1. Don’t use too much broccoli in your recipe.  A little goes a long way with broccoli, so start by only using a few florets or a few leftover stalks you have leftover from your meals.

2.  Juice them with watery vegetables to dilute the flavor.  My favorites are cucumbers and celery.

3. Add a neutralizing fruit or vegetable, like pear, apple or carrot. On top of adding sweetness, carrot juice provides you with extra vitamin A, vitamin K and potassium, while apple juice supplies the always-beneficial vitamin C. You can even add berries for some extra sweet flavor.

4. Incorporate herbs or roots into the recipe.  Juicing fresh ginger or herbs, such as basil or mint, in your recipe help mask its distinctive grassy taste.

5.  Add lemon or lime to your recipe. The acidity of lemon and limes also helps neutralize the bitterness of broccoli, while making it taste really refreshing.

Broccoli juice recipe

Bold Broc Juice Recipe | serves 2-4

INGREDIENTS

1 bunch of broccolini (about 1-2 cups)

2 bunches of celery

2 medium cucumbers

1 lemon, peel on

1 large green apple, cored

 

DIRECTIONS

Cut all the produce to fit into your juicers chute.  Juice the celery, cucumber, broccolini, lemon and apple.  Mix gently to combine and serve.

Fun broccoli facts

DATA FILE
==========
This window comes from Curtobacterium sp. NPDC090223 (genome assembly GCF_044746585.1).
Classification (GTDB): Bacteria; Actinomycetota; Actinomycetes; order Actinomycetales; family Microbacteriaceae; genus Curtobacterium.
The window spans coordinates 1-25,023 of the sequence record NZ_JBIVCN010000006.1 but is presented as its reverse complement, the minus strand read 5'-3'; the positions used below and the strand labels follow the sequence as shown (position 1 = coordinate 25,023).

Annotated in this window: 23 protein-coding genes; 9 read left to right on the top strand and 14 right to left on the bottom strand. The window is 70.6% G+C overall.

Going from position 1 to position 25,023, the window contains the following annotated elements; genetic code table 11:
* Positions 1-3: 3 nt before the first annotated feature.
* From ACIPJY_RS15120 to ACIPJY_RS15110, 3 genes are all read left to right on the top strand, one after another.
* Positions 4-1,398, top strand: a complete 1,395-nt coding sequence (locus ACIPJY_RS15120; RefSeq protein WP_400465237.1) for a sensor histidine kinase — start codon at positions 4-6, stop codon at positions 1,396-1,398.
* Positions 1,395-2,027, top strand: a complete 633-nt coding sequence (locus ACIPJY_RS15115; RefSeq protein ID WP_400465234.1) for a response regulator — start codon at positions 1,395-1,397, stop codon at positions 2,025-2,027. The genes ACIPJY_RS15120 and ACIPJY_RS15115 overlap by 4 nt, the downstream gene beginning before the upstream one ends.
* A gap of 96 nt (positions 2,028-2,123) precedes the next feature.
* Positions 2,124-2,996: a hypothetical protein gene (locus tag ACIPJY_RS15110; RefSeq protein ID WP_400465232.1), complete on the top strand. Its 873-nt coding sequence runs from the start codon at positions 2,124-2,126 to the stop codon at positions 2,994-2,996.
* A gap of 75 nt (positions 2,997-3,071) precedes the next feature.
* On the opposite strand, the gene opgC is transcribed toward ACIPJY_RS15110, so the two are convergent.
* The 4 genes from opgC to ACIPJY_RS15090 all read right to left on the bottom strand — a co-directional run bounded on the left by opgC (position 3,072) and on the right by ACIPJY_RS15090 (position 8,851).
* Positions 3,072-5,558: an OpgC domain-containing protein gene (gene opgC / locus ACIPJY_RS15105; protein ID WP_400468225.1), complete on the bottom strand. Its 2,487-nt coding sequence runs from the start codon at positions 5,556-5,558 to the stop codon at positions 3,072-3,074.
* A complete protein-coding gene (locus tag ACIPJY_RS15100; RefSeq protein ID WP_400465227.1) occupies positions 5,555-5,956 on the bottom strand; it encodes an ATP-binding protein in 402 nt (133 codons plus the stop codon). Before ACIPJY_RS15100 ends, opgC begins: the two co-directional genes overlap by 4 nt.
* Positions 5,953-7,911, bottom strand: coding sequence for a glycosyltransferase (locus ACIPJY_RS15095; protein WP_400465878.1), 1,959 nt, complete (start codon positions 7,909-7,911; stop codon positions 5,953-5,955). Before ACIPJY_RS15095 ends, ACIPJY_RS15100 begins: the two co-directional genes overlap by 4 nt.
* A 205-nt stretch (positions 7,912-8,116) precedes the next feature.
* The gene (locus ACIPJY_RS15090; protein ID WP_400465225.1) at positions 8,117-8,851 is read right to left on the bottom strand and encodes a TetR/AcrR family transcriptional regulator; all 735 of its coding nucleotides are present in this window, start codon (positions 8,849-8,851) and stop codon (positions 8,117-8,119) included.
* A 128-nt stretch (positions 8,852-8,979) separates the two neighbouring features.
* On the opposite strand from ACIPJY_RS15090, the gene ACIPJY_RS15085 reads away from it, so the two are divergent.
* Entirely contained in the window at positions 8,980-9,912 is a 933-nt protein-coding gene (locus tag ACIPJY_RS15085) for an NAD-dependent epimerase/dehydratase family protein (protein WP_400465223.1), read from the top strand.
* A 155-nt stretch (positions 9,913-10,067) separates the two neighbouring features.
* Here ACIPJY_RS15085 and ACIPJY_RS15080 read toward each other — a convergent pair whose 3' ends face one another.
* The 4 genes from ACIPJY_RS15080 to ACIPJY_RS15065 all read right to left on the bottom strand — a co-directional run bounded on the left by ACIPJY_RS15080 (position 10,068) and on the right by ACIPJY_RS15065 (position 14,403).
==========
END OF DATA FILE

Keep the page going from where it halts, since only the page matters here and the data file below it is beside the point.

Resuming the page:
• Its name, from the Italian word broccolo, relates to the flowering top of a cabbage – a tribute to its heritage.
  • Broccoli is in fact a man-made food, a result of a mutation cultivated by the selective breeding of wild cabbage plants starting around the 6th century BC.  
  • Cross-breeding some of vegetables in the cruciferous
    family have given rise to newer versions of broccoli. The broccoflower, for
    instance, looks like a pale green-colored cauliflower yet still tastes a bit
    like broccoli. Another vegetable, broccolini, is cross between broccoli and
    Chinese kale which has a slightly peppery flavor.
  • Tom “Broccoli” Landers is a world champion
    broccoli eater. He wolfed down one pound of broccoli in an incredible 92
    seconds.
  • Thomas Jefferson, one
    of the founding fathers of the United States, was a big fan of broccoli. He
    planted the vegetable at Monticello as early as May 1767, importing the seeds
    from Italy.
  • Although known as the
    “golden state”, California produces 90% of America’s broccoli, so
    perhaps golden is a misnomer for green!
  • Broccoli is the
    reason the James Bond film series was brought to life. Mr. Albert R. Broccoli,
    to be exact. This Italian-American is credited with bringing Ian Fleming’s
    James Bond to film. Mr. Broccoli produced all of the Bond Films made during his
    life and his heirs help continue the legacy. 
  • While the US enjoys
    their broccoli, with the average American eating 4
    pounds a year according to the National Agricultural Statistics Service (USDA),
    the US is only the third largest producer worldwide. China, producing over 8
    million tons a year, comes in at no.1.